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Remembrance of the Life of Sister Angela Bianco SL

Posted on June 18, 2022, by Loretto Community

Sister Angela Bianco SL
July 21, 1943 – June 18, 2022

Loretto Sister Angela Bianco died peacefully June 18, 2022, at the Loretto Motherhouse Infirmary. She was 78 and in the 38th year of her life as a Sister of Loretto. Angela wrote the following remembrance of her life. It was shared at her wake:

“I was born in Brooklyn, N.Y., and have lived in the ‘metro area’ for many years. I am a twin, and have another sister and brother. My father immigrated from Italy when he was 11 years old, and my mother’s parents came from Italy and France.

“In the late ‘70’s, I was considering options for religious life, and read an ad in a magazine that featured Sister Gabriel Mason at work in a small shelter in ‘Five Points,’ Denver, Colo., and the banner had a quote from IATW, which struck me. I wrote to an address in Denver, and began corresponding with Sister Liz Dyer. The rest is a journey and relationship that has lasted more than 25 years.

“I was very impressed with the spirit and intellects of the women I met when I visited Sisters in Denver (that’s the ‘sleeping around with the Sisters of Loretto’ story). After living for a summer on Gilpin Street with Sisters Cathy Mueller, Georgeann Hanson and CoL Reidy Clark, I moved to Denver in 1984 and began the formal membership process.

I had been ‘in the convent’ in the ‘60s and had left, but had never really found any person or pursuit that called to me as did religious life, and so I decided to ‘downsize’ my life and try living very simply and working in an area of high need. I “volunteered” in New Mexico at a shelter for pregnant teens (where, coincidentally, Sister Sylvia Sedillo had worked), and then moved further west and began working directly with Navajo people as a volunteer with a local Mission in Thoreau, N.M. The urge to find a community grew, and THEN I READ THE AD ….

“I spent two-and-a-half years in Denver, and during that time visited the Vrain Street Community, where I often spoke with Sisters LukeTobin, Helen Sanders and especially Sister Sara Frink. Sara became my ‘treasure’ during those years in Denver. We talked about gardens, God, mission, relationships, community, history, and I ‘drank deeply from the well who was Sara.’ Others had a great influence on my views of religious life and religion: Sisters Rose Annette Liddell, Mary Ann Cunningham, Mary Ann Coyle and Mary Ann Gleason challenged and encouraged me to seek more and deeper into the questions that came during the years in Denver.

“The spirituality that emerged and still holds me is an interesting collage of Loretto readings, Navajo spirituality and gleanings from prayer and reading over many years.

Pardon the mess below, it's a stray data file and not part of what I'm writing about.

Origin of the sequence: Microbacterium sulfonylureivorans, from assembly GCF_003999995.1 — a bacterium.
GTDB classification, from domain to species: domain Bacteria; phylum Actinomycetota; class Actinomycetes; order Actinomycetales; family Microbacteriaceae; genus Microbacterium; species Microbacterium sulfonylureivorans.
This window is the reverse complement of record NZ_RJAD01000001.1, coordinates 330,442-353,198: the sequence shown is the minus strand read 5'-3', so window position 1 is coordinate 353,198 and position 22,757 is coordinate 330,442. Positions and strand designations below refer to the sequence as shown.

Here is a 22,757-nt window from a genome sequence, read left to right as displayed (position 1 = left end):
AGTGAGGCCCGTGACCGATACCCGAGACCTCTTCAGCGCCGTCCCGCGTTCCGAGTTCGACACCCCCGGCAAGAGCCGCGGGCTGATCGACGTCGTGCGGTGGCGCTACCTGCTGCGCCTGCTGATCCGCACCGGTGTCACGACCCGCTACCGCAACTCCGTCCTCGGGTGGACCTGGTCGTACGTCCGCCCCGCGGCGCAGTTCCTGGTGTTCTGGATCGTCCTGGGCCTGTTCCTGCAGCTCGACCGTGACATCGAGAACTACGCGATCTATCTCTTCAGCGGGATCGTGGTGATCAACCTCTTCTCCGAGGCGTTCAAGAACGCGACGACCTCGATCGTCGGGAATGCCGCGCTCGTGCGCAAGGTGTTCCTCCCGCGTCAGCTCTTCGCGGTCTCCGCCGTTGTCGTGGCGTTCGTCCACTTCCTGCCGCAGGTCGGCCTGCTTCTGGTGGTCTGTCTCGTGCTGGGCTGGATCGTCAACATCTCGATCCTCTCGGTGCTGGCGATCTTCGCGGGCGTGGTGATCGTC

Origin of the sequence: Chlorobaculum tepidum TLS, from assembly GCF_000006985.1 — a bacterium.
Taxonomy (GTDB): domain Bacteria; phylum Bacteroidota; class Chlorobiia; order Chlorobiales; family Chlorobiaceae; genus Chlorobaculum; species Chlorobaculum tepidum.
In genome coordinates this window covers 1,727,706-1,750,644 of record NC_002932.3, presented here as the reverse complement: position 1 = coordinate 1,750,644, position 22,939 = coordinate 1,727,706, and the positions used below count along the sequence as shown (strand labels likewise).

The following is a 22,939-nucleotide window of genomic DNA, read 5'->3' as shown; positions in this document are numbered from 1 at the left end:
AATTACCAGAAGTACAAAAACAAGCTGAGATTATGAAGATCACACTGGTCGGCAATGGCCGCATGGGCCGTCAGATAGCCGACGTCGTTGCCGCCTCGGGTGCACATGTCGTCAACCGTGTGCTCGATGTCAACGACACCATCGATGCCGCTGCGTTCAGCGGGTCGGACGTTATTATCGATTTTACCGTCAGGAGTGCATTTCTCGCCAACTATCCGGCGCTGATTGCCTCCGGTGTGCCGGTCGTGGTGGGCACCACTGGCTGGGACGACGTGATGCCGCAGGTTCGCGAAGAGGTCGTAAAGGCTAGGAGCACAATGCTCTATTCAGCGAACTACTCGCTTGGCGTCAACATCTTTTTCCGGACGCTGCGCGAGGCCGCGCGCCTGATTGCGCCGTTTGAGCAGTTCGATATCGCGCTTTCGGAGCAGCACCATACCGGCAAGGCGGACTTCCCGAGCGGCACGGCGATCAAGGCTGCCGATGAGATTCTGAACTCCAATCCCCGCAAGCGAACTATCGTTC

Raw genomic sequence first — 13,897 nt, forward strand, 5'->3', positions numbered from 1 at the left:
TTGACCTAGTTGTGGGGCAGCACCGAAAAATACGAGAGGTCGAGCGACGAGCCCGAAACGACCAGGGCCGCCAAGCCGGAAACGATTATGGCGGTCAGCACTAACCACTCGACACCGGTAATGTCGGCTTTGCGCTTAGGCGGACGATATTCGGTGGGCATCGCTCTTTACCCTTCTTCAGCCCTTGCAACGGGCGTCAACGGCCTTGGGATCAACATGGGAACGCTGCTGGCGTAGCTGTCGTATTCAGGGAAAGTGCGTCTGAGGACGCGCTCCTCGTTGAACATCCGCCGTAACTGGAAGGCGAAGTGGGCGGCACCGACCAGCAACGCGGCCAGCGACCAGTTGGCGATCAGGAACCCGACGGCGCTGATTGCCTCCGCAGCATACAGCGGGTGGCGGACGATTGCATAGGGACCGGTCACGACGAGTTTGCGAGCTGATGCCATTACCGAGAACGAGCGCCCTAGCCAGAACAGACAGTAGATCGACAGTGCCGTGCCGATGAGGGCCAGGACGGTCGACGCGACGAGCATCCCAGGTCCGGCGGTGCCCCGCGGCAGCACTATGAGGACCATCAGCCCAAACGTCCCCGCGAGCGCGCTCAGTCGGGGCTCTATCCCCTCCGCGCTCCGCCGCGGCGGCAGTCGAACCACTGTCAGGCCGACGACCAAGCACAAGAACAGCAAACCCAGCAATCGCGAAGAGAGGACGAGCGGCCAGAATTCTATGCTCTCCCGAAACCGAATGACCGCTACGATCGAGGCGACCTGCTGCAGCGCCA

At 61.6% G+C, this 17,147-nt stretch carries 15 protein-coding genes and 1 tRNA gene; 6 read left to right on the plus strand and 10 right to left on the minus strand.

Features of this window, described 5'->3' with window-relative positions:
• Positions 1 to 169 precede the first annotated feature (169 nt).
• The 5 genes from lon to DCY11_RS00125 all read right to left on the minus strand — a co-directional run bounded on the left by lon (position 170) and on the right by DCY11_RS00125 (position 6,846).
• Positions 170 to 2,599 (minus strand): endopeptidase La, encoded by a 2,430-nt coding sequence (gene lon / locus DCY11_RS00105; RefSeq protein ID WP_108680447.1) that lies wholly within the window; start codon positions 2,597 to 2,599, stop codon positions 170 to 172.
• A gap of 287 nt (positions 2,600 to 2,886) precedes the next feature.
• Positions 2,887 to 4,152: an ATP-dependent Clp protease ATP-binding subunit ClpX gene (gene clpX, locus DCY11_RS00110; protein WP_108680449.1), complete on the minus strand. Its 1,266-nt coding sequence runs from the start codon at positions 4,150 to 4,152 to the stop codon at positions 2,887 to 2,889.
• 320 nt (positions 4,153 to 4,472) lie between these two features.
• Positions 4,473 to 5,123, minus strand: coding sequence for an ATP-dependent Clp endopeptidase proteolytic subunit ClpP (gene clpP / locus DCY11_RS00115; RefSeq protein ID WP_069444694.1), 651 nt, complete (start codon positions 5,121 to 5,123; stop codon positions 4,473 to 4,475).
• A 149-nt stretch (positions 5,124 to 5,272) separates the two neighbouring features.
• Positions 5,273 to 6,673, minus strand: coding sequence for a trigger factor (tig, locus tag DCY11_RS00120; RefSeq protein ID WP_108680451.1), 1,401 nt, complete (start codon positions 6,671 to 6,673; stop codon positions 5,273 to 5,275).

“In 1964, I began my professional education, and in 1966 myworking life as a registered nurse, which has taken me to general hospital work, emergency rooms, home and hospice nursing, care of those challenged by disabilities, and the programs I began with the Navajo people in New Mexico which still exist today.

“I deliberately chose nursing since I envisioned it as work I could do anywhere, any time with anyone in need of healthcare — and it has proven to be the door into many lives and hearts — and the source of many heart-rending and heart-filling moments. Nursing has always been ‘active prayer’ for me, whether it was the first touch of a newborn baby, or the last touch of someone dying, it has brought me closest to God.

“During my years in New Mexico, many came and worked with me; and some were just ‘always there’ just a ride away in Albuquerque, Carolyn Wheat and Sue Charmley, who were a ‘way-station’ from the beginning of my acquaintance with Loretto and while I lived in Thoreau. PJ Manion was a faithful visitor who sewed quilts, cooked meals and wrote funding requests. Ceciliana Skees spent several days adding exquisite touches to the childcare section of the old trading post we called THE GATHERING PLACE, and Angelus Caron helped create lessons and videos we used to teach child development techniques to the Navajo women in our education and health programs. Others came, and added humor and help and a real sense of community. A mainstay of my time in Thoreau was Jane German CoL, who shared her life and skills as well as her living space with me for over 14 years.

“The experience of God (the way I define Spirituality) has changed many times for me. It was formal prayer with Psalms and meditation; now it is the peace of nature and the faces of my grand-nephews and nieces whom I see almost daily. God is a living, breathing force in and around me, sometimes very close and mostly elusive, but always worth searching out.

“Loretto strengthens me in that search — we are companions on the journey with all who search for meaning in the larger world we encounter. Having chosen the road of worship and service that embodies religious life in a community, I believe our role is to continue to witness to a belief in the worth and dignity of that journey as a lifelong effort.

“An image that has always helped me is that of fire. Even as a child I was captured by the old images of Pentecost when the Spirit touched the Apostles with ‘tongues of fire.’ And it still embodies one of my favorite passages from Teilhard de Chardin: ‘The day will come when, after harnessing space, the winds, the tides and gravitation, we shall harness for God the energies of Love. And on that day, for the second time in the history of the world, we will have discovered fire.’”

May Angela rest in peace.


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Donate in their honor

Your support makes all the difference.

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Loretto welcomes you

Learn more or plan a visit to the Motherhouse!